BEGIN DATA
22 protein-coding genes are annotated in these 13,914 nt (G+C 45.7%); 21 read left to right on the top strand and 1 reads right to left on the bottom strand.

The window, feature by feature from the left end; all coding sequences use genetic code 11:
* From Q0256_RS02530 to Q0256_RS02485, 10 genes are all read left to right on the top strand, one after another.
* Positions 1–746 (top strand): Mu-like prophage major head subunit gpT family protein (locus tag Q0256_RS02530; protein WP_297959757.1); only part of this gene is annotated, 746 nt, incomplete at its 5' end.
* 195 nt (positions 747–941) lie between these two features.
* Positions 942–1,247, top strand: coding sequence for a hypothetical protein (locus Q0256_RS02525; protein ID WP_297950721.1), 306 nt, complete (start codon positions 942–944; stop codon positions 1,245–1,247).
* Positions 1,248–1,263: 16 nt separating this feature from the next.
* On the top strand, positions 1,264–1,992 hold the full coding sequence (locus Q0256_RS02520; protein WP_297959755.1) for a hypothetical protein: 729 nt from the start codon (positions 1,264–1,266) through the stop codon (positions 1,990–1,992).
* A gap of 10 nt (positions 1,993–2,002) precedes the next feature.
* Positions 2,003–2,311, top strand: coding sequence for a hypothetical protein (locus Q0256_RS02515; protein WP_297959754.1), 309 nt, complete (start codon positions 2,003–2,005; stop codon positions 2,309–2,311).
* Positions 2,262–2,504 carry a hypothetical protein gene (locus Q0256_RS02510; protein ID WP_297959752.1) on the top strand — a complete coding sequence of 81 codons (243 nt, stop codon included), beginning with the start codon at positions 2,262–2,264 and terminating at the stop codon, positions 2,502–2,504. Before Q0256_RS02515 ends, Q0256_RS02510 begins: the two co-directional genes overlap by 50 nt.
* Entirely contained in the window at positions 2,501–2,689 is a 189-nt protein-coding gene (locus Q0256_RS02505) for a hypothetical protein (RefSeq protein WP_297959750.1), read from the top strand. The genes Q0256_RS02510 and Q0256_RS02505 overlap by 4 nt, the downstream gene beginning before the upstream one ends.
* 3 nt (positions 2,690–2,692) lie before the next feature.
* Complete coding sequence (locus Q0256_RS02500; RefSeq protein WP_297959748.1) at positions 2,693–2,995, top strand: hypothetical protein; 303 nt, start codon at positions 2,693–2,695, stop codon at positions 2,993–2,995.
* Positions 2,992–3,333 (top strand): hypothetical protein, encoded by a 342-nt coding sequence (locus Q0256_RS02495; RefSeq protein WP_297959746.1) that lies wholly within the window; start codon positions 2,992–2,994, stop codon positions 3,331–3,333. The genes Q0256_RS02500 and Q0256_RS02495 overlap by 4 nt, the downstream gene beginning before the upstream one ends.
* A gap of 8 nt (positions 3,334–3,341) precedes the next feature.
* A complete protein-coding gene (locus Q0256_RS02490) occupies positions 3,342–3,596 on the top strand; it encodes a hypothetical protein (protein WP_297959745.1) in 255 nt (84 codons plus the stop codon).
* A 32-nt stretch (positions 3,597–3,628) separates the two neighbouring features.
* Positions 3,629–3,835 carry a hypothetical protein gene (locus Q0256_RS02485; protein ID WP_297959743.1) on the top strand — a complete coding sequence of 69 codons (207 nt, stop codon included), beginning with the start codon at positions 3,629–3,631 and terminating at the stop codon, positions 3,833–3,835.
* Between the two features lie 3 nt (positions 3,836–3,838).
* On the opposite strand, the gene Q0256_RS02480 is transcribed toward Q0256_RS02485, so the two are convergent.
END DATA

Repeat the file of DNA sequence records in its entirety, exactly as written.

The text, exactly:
22 protein-coding genes are annotated in these 13,914 nt (G+C 45.7%); 21 read left to right on the top strand and 1 reads right to left on the bottom strand.

The window, feature by feature from the left end; all coding sequences use genetic code 11:
* From Q0256_RS02530 to Q0256_RS02485, 10 genes are all read left to right on the top strand, one after another.
* Positions 1–746 (top strand): Mu-like prophage major head subunit gpT family protein (locus tag Q0256_RS02530; protein WP_297959757.1); only part of this gene is annotated, 746 nt, incomplete at its 5' end.
* 195 nt (positions 747–941) lie between these two features.
* Positions 942–1,247, top strand: coding sequence for a hypothetical protein (locus Q0256_RS02525; protein ID WP_297950721.1), 306 nt, complete (start codon positions 942–944; stop codon positions 1,245–1,247).
* Positions 1,248–1,263: 16 nt separating this feature from the next.
* On the top strand, positions 1,264–1,992 hold the full coding sequence (locus Q0256_RS02520; protein WP_297959755.1) for a hypothetical protein: 729 nt from the start codon (positions 1,264–1,266) through the stop codon (positions 1,990–1,992).
* A gap of 10 nt (positions 1,993–2,002) precedes the next feature.
* Positions 2,003–2,311, top strand: coding sequence for a hypothetical protein (locus Q0256_RS02515; protein WP_297959754.1), 309 nt, complete (start codon positions 2,003–2,005; stop codon positions 2,309–2,311).
* Positions 2,262–2,504 carry a hypothetical protein gene (locus Q0256_RS02510; protein ID WP_297959752.1) on the top strand — a complete coding sequence of 81 codons (243 nt, stop codon included), beginning with the start codon at positions 2,262–2,264 and terminating at the stop codon, positions 2,502–2,504. Before Q0256_RS02515 ends, Q0256_RS02510 begins: the two co-directional genes overlap by 50 nt.
* Entirely contained in the window at positions 2,501–2,689 is a 189-nt protein-coding gene (locus Q0256_RS02505) for a hypothetical protein (RefSeq protein WP_297959750.1), read from the top strand. The genes Q0256_RS02510 and Q0256_RS02505 overlap by 4 nt, the downstream gene beginning before the upstream one ends.
* 3 nt (positions 2,690–2,692) lie before the next feature.
* Complete coding sequence (locus Q0256_RS02500; RefSeq protein WP_297959748.1) at positions 2,693–2,995, top strand: hypothetical protein; 303 nt, start codon at positions 2,693–2,695, stop codon at positions 2,993–2,995.
* Positions 2,992–3,333 (top strand): hypothetical protein, encoded by a 342-nt coding sequence (locus Q0256_RS02495; RefSeq protein WP_297959746.1) that lies wholly within the window; start codon positions 2,992–2,994, stop codon positions 3,331–3,333. The genes Q0256_RS02500 and Q0256_RS02495 overlap by 4 nt, the downstream gene beginning before the upstream one ends.
* A gap of 8 nt (positions 3,334–3,341) precedes the next feature.
* A complete protein-coding gene (locus Q0256_RS02490) occupies positions 3,342–3,596 on the top strand; it encodes a hypothetical protein (protein WP_297959745.1) in 255 nt (84 codons plus the stop codon).
* A 32-nt stretch (positions 3,597–3,628) separates the two neighbouring features.
* Positions 3,629–3,835 carry a hypothetical protein gene (locus Q0256_RS02485; protein ID WP_297959743.1) on the top strand — a complete coding sequence of 69 codons (207 nt, stop codon included), beginning with the start codon at positions 3,629–3,631 and terminating at the stop codon, positions 3,833–3,835.
* Between the two features lie 3 nt (positions 3,836–3,838).
* On the opposite strand, the gene Q0256_RS02480 is transcribed toward Q0256_RS02485, so the two are convergent.